Well the net and the entertainment industry are all a buzz. It’s official…nothing if safe from the world of remakes franchise revivals. Most people realized this after Star Trek became such a blockbuster success. Heck, G. I. Joe just came out, and that franchise was limited to toys and accompanying DVD’s for well over a decade. Of course, I’d wager that G. I. Joe would prove that some of these ‘revivals’ are can be bad as well as good. I for one am not eager to see it.

Oddly enough there seem to be a lot of 80’s kids shows turned into modern movies for somewhat more mature audiences. Transformers (2007), TMNT (2008), G. I. Joe (2009), before you know it Fraggle Rock is going to show up on the big screen.

Star Trek (2009 ) went back to the original cast of characters from the late 60’s TV show. Barbarella is in the works as we speak.

And now, someone wants to go back even further- the Farrelly Brothers actually want to make a Three Stooges flick.

Now don’t get me wrong- these guys are probably the best guys to do it, based on their track record. But will a brand name  from the black and white era sell in the 21st century? For a while it seemed Sean Penn and Jim Carrey thought so. Penn was rumored to be cast as Moe, I believe, and Jim Carrey was going to play Curly. He stated he was even going to put on weight for the role. Try to imagine Jim Carrey’s persona in Curly’s shoes. While they are both over the top, I can hardly imagine Carrey pulling it off very well. He’s just too set into his own stage personality.

As for Sean Penn, I’m not even sure I’ve seen him in anything remotely resembling a comedy. When I think of Sean Penn, I think of Mystic River (1998) and the Thin Red Line (also 1998). The closest thing to a comedy I have seen him do was Milk, which was still much more a drama than a comedy. Somehow the hardcore drama actor being thrown into the role of Moe doesn’t seem to be very realistic.

Thankfully, the two actors may have reconsidered. they seem to have moved to greener pastures. Meanwhile, another actor has reportedly come onboard- Paul Giamatti. Unlike Penn and Carrey, Paul Giamatti looks like he could make a fair Larry, and his highly laudable acting talent fits the mold fairly well. But with the other two star roles abandoned, who will accompany him on screen?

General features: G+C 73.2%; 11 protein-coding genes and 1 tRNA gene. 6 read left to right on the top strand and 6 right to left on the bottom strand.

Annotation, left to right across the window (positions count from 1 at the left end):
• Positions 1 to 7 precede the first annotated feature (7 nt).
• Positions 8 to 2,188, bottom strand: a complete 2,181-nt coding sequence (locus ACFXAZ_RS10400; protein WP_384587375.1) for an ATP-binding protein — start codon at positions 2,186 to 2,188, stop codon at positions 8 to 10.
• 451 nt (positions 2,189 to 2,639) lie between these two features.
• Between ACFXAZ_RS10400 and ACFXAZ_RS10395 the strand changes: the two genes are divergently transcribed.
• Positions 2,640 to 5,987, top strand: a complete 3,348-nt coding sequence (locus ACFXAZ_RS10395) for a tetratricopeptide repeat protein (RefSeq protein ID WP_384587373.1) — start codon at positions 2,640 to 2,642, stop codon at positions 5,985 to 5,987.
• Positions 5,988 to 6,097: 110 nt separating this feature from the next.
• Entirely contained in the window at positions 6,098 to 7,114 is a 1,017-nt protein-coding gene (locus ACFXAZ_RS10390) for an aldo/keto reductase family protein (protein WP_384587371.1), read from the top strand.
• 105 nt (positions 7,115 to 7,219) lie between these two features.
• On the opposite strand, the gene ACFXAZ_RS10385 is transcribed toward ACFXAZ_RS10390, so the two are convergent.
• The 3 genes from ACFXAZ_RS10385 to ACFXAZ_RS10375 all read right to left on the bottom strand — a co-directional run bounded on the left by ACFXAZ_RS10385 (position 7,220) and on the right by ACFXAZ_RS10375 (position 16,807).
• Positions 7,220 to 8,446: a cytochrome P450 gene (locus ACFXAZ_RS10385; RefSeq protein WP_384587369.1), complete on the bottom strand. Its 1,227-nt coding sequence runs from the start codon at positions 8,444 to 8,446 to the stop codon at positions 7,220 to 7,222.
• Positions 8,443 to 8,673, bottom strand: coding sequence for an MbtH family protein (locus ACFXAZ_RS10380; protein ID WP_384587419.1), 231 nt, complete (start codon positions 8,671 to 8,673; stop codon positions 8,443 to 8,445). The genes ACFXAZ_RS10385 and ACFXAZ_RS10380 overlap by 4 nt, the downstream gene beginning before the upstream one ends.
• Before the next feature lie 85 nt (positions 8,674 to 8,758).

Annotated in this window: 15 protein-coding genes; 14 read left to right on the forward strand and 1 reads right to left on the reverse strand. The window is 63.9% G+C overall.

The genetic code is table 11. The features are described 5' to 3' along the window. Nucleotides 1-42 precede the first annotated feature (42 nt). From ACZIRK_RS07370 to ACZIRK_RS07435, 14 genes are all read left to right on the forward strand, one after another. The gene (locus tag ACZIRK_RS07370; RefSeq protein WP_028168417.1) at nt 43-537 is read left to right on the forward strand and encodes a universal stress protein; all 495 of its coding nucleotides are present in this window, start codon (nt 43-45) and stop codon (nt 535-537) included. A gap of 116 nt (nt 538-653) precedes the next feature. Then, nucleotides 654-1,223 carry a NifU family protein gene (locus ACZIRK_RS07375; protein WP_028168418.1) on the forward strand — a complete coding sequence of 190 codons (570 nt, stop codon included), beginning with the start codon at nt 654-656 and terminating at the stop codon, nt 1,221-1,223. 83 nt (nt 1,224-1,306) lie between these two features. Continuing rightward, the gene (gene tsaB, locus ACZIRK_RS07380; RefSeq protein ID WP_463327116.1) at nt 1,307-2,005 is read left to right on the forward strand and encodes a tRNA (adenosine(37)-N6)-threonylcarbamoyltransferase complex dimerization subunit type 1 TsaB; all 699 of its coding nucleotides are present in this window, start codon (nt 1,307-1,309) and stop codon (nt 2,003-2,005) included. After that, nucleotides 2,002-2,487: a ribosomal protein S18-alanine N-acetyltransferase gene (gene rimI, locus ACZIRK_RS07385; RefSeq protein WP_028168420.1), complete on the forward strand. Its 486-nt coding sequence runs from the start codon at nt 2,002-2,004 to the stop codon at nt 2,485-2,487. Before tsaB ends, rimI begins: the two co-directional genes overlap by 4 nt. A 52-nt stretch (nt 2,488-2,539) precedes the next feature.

Curly might seem like a hard shoe to fit, but there are some actors and comedic figures that can physically fit the slapstick bill. Kevin James comes to mind. Perhaps even Larry the Cable Guy, if need be. Both seem to have made a name in pseudo slapstick or otherwise goofy comedy gigs. With a little work, either of them would look the part as well. I think between the two Kevin James is preferable given his adaptability. Larry the Cable Guy is, well, Larry the Cable Guy. Can you really imagine him not being the Larry so many fans have come to know and love?

Moe is a little harder I think. I think that one will be filled by a wildcard type actor. Somehow I imagine Johnny Depp will offer to take up the role. If the opportunity presents itself long enough, he might decide to add it to his long list of oddball roles that others cannot do so well. Of course, the Moe role isn’t too far from George Clooney’s character Everett McGill from O Brother Where Art Thou (2000). I suppose there are several actors that work here, but finding the right one is going to take some serious digging.

And even after all this is settled, is anyone really going to see a movie based on three clownish figures from the early decades of the last century? Inevitably I suppose it must draw a certain Friday night crowd. Any laugh will do after a particularly hard week of work. But is this going to be a kid’s movie, or something more mature? Is it going to be set in modern times? Will that even work? For the sake of nostalgia- and for this kind of movie, you have to inevitably appeal to nostalgia- that they keep the film set in times of the original Larry, Curly and Moe. Otherwise, it will lose all of its charm.

Assuming that there are still moviegoers who remember what that charm was after all these years.